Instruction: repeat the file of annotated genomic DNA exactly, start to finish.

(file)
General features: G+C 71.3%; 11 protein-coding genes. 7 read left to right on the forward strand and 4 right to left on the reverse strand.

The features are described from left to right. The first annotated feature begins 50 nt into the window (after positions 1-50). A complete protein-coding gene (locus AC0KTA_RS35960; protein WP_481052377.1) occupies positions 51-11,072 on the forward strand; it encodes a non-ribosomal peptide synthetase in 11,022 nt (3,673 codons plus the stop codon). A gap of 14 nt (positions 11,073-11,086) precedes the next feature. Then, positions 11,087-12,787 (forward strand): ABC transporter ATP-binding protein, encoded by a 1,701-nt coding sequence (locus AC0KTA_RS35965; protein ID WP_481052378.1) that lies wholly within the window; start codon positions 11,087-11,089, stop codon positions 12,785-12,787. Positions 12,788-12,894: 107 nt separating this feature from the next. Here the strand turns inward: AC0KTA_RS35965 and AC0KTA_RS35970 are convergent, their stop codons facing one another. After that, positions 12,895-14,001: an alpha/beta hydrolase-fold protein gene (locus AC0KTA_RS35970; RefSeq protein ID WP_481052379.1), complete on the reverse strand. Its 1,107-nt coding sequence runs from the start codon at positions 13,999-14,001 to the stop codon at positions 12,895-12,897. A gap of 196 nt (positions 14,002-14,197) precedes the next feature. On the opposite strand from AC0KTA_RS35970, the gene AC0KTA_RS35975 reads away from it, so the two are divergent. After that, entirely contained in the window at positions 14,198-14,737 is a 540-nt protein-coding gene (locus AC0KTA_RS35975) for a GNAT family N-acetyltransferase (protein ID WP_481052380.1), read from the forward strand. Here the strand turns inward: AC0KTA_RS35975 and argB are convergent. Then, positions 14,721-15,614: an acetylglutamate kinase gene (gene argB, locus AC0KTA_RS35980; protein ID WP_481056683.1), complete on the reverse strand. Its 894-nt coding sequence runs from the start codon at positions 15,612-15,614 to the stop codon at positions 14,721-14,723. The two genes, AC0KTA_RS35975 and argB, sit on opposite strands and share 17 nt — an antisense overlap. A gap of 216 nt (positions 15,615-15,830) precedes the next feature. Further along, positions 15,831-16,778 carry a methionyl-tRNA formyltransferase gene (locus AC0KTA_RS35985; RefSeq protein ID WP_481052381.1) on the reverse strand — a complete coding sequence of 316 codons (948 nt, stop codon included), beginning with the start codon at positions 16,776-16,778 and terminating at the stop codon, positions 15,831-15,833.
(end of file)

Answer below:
General features: G+C 71.3%; 11 protein-coding genes. 7 read left to right on the forward strand and 4 right to left on the reverse strand.

The features are described from left to right. The first annotated feature begins 50 nt into the window (after positions 1-50). A complete protein-coding gene (locus AC0KTA_RS35960; protein WP_481052377.1) occupies positions 51-11,072 on the forward strand; it encodes a non-ribosomal peptide synthetase in 11,022 nt (3,673 codons plus the stop codon). A gap of 14 nt (positions 11,073-11,086) precedes the next feature. Then, positions 11,087-12,787 (forward strand): ABC transporter ATP-binding protein, encoded by a 1,701-nt coding sequence (locus AC0KTA_RS35965; protein ID WP_481052378.1) that lies wholly within the window; start codon positions 11,087-11,089, stop codon positions 12,785-12,787. Positions 12,788-12,894: 107 nt separating this feature from the next. Here the strand turns inward: AC0KTA_RS35965 and AC0KTA_RS35970 are convergent, their stop codons facing one another. After that, positions 12,895-14,001: an alpha/beta hydrolase-fold protein gene (locus AC0KTA_RS35970; RefSeq protein ID WP_481052379.1), complete on the reverse strand. Its 1,107-nt coding sequence runs from the start codon at positions 13,999-14,001 to the stop codon at positions 12,895-12,897. A gap of 196 nt (positions 14,002-14,197) precedes the next feature. On the opposite strand from AC0KTA_RS35970, the gene AC0KTA_RS35975 reads away from it, so the two are divergent. After that, entirely contained in the window at positions 14,198-14,737 is a 540-nt protein-coding gene (locus AC0KTA_RS35975) for a GNAT family N-acetyltransferase (protein ID WP_481052380.1), read from the forward strand. Here the strand turns inward: AC0KTA_RS35975 and argB are convergent. Then, positions 14,721-15,614: an acetylglutamate kinase gene (gene argB, locus AC0KTA_RS35980; protein ID WP_481056683.1), complete on the reverse strand. Its 894-nt coding sequence runs from the start codon at positions 15,612-15,614 to the stop codon at positions 14,721-14,723. The two genes, AC0KTA_RS35975 and argB, sit on opposite strands and share 17 nt — an antisense overlap. A gap of 216 nt (positions 15,615-15,830) precedes the next feature. Further along, positions 15,831-16,778 carry a methionyl-tRNA formyltransferase gene (locus AC0KTA_RS35985; RefSeq protein ID WP_481052381.1) on the reverse strand — a complete coding sequence of 316 codons (948 nt, stop codon included), beginning with the start codon at positions 16,776-16,778 and terminating at the stop codon, positions 15,831-15,833.